Caution: If you block a domain, all emails from that domain will be blocked. For example if you block @gmail.com, all emails coming from an @gmail.com email account will be blocked.
  5. Click OK
  6. Click OK
  1. Click the Junk menu, then click Junk E-mail Protection
  2. Select the level ou prefer to use for junk protection (the Low setting is fine for most users)
  3. Click OK
  1. Select the spam email from the mail list
  2. Click Junk from the toolbar near the top of the window

To customize junk email controls:

  1. From the Tools menu, select Junk Mail Controls

To train Thunderbird:

  1. Select the spam email from the mail list
  2. Click Junk from the toolbar near the top of the window
  1. Log into exmail.oregonstate.edu
  2. On the upper-right, click on Options and choose See All Options...
  3. Click on Organize E-Mails
  4. Click on New Rule in Inbox Rules tab
  5. Click on More Options
  6. Set the following:
  7. In the 'Specify Words or Phrases' window enter 'X-Spam-Flag: YES' then click on the plus icon and click OK to add the phrase
  8. Select what to do with bad emails

    Select Junk E-mail from the Select folder window
  9. Name the rule and click on Save

(Spam) Exchange Inbox Filters

Inbox Rules can be used to lower the amount of spam received to exchange? email addresses.

  1. Log into exmail.oregonstate.edu
  2. Click on See All Options... from the drop down Options menu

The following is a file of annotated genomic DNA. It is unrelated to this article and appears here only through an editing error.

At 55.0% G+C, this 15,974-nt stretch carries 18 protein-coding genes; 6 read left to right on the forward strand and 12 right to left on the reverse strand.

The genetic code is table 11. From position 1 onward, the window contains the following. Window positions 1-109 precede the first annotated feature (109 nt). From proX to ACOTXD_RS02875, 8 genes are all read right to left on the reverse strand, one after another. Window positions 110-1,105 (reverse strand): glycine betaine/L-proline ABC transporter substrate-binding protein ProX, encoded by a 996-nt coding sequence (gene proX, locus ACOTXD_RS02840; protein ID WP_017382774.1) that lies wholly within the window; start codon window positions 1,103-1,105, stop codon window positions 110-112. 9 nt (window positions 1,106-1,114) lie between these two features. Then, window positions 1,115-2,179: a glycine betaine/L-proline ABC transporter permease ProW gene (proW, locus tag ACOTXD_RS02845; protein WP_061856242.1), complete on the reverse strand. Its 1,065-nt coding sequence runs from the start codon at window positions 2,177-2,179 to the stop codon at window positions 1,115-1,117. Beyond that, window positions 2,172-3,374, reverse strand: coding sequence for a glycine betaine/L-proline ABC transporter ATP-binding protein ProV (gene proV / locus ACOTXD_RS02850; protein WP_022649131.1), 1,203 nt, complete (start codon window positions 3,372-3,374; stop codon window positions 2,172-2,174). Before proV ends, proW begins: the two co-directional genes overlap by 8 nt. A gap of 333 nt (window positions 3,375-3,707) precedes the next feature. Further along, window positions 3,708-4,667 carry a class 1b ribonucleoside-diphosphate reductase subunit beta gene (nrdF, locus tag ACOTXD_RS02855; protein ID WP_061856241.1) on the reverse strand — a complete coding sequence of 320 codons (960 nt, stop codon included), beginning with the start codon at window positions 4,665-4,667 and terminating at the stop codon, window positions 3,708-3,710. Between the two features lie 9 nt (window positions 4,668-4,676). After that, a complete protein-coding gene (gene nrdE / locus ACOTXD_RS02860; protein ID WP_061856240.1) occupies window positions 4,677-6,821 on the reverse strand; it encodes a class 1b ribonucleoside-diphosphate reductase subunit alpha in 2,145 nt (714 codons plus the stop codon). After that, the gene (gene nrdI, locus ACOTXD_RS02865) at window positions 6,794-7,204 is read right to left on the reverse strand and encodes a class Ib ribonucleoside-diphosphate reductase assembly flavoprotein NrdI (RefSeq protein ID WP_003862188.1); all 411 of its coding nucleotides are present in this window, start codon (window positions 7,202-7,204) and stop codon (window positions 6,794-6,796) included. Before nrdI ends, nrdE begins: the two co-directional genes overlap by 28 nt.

3.  Click on Orginize E-Mails on the left
  4. Click on New Rule in Inbox Rules tab
  5. Click on More Options
  6. Set the following:
  7. In the 'Specify Words or Phrases' window enter 'X-Spam-Flag: YES' then click on the plus icon and click OK to add the phrase
  8. Select what to do with bad emails

    Select Junk E-mail from the Select folder window
  9. Name the rule and click on Save

(Spam) Reporting Spam

Spam emails can be very tedious. If you would like to help us lessen the problem, go ahead and forward the spam email as an attachment to spam@oregonstate.edu

Follow the steps below for your email client to turn on spam filtering:

  1. When looking in your inbox, right click on the fraudulent or abusive message.
  2. Click the Forward as Attachment button.
    Attachment
  3. Send the spam email to spam@oregonstate.edu and we will look at it and work to get the spammer blocked.